Leto was a titan goddess of modesty and kindness. In Hesiod's Theogony, she is described as the "gentlest in all Olympus", being always gentle and mild towards others, both gods and men. However, according to some authors, she had a short temper and could be wrathful and merciless to those who offended her. Her incidents with Niobe and the peasants of Lycia are the prime examples of that. The goddess is also often associated with childbirth and motherhood due to the fact that most of her myths involve the birth of her children and her close connection with them. A hint of this to be true comes from Aelian's On the Characteristics of Animals where Leto is actually connected with Eileithyia, a goddess of childbirth, because they both share Ichneumons as their sacred animal. Anyway, Leto is mostly being described as a daughter of titan couple Coeus and Phoebe, while Callimachus, Ovid and Homeric hymn to Delian Apollo are just mentioning Coeus as her father but do not mention her mother. According to Apollodorus and Hesiod, she also had a sister Asteria who plays an important role for Leto giving birth to Apollo and Artemis. Her sacred place was, according to Ovid, the island of Calauria.
Impregnated by Zeus and Hera's harrasement.
As hinted above, Leto got pregnant by Zeus after the king of the gods was rejected by her sister Asteria who, according to Apollodorus and Callimachus' hymn to Delos(Asteria), threw herself into the sea to escape his embraces. Therefore, Zeus turned his eyes to Leto and managed to embrace her. Afterwards, she was relentlessly pursued by Zeus' jealous wife Hera who wanted to prevent the goddess giving birth to illegitimate children. According to Callimachus, she even dispatched Ares to watch over the continent and Iris to watch the islands and threathen to all the cities and lands which Leto approached, preventing her to take refuge. Most authors are mentioning Leto fleeing all over the place, while Callimachus, Homeric hymn, Hyginus and Ovid are more specific about it. In Callimachus' hymn to Delos(Asteria), it is said that Leto was rejected by Arcadia, Cercyra, islands of Echinades, lands of Isthmus, Pelion, Peneusand Thessaly, while Homeric hymn to Delian Apollo is even more specific about it, mentioning Crete, Aegina, Eubea, Aegae, Eiresiae, Pepartheus, Tracian Athos, Pelion, Samos, Scyros, Phocaea, Autocane, Imbros, Lemnos, Lesbos, Chios, Mimas, Corycus, Claros, Aesagea, Mycale, Miletus, Cos, Cnidos, Cappatho, Naxos, Paros and Rheanea all rejecting her. However, according to Callimachus, the island of Cos was ready to accept her but the unborn Apollo, still inside his mother's womb, was against it, saying that this island already belongs to some other Deity. As for Ovid, he doesn't go into the details but does say that the goddess was forced to wander the three realms, Heavens, Earth and Sea, because of Hera. And it just got worse when the queen dispatched giant Tityus, an offspring of Gaea, with orders to force himself on her. Instead of succeeding, the giant was then, according to Hyginus, put to death by the lightning of Zeus. According to Apollodorus, however, the giant was killed by Apollo and Artemis who heard their mother's cries for help. But Tityus wasn't alone into pursuing Leto. Hyginus also mentions Python, a snake dragon, to be trailing the goddess with the intention to kill her. But it could not find her and therefore abandoned the mission and returned to Mount Parnassus. It is also said that Apollo four days after his birth went there, seeking vengeance, and slew Python with his arrows.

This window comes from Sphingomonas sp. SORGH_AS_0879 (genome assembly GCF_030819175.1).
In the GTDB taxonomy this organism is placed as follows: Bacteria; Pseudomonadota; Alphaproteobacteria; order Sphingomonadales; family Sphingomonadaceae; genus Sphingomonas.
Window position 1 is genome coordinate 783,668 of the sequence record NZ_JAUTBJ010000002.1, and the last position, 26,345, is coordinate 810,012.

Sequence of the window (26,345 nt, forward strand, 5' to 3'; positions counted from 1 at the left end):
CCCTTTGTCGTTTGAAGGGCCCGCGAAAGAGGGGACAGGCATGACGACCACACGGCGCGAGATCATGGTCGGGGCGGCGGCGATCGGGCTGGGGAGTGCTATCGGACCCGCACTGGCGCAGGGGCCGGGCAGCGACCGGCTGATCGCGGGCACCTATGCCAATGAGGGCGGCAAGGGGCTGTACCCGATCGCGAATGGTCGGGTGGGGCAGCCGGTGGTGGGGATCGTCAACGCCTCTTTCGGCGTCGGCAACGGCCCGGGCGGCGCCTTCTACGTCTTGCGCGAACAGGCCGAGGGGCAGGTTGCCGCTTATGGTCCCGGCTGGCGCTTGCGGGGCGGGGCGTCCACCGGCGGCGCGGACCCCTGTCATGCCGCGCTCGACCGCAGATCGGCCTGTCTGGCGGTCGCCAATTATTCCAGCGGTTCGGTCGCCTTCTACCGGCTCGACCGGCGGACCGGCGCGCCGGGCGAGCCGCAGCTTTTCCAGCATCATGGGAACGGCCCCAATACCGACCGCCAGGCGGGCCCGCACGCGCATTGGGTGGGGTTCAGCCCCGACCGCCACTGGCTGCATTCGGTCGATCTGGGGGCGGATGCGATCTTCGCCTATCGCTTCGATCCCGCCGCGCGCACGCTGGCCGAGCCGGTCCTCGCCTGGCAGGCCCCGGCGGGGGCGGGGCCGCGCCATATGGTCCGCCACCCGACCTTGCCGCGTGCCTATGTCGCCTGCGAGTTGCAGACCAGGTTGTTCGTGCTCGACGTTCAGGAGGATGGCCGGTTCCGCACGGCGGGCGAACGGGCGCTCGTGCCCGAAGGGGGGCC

Birth of Apollo and Artemis